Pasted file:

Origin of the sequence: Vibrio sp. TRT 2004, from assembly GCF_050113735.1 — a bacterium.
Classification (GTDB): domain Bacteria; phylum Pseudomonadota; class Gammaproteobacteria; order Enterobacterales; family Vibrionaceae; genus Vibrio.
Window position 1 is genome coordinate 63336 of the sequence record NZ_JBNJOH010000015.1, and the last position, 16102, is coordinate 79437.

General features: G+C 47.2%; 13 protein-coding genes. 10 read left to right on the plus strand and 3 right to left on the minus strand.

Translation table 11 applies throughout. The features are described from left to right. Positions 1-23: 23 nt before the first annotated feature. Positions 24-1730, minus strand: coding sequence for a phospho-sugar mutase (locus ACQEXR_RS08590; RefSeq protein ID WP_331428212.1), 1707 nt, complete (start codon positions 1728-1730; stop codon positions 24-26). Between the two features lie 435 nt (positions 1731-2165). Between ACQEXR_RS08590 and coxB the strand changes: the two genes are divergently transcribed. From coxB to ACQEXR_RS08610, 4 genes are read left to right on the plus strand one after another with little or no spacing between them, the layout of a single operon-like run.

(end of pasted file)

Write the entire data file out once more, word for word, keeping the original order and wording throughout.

Origin of the sequence: Vibrio sp. TRT 2004, from assembly GCF_050113735.1 — a bacterium.
Classification (GTDB): domain Bacteria; phylum Pseudomonadota; class Gammaproteobacteria; order Enterobacterales; family Vibrionaceae; genus Vibrio.
Window position 1 is genome coordinate 63336 of the sequence record NZ_JBNJOH010000015.1, and the last position, 16102, is coordinate 79437.

General features: G+C 47.2%; 13 protein-coding genes. 10 read left to right on the plus strand and 3 right to left on the minus strand.

Translation table 11 applies throughout. The features are described from left to right. Positions 1-23: 23 nt before the first annotated feature. Positions 24-1730, minus strand: coding sequence for a phospho-sugar mutase (locus ACQEXR_RS08590; RefSeq protein ID WP_331428212.1), 1707 nt, complete (start codon positions 1728-1730; stop codon positions 24-26). Between the two features lie 435 nt (positions 1731-2165). Between ACQEXR_RS08590 and coxB the strand changes: the two genes are divergently transcribed. From coxB to ACQEXR_RS08610, 4 genes are read left to right on the plus strand one after another with little or no spacing between them, the layout of a single operon-like run.